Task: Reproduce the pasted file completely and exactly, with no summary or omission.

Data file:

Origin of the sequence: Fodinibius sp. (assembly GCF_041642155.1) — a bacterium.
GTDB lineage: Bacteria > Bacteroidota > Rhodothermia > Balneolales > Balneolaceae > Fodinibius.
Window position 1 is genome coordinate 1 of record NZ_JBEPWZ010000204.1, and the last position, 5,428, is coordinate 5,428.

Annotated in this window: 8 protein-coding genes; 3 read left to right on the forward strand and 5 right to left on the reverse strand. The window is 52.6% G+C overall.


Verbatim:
Origin of the sequence: Fodinibius sp. (assembly GCF_041642155.1) — a bacterium.
GTDB lineage: Bacteria > Bacteroidota > Rhodothermia > Balneolales > Balneolaceae > Fodinibius.
Window position 1 is genome coordinate 1 of record NZ_JBEPWZ010000204.1, and the last position, 5,428, is coordinate 5,428.

Annotated in this window: 8 protein-coding genes; 3 read left to right on the forward strand and 5 right to left on the reverse strand. The window is 52.6% G+C overall.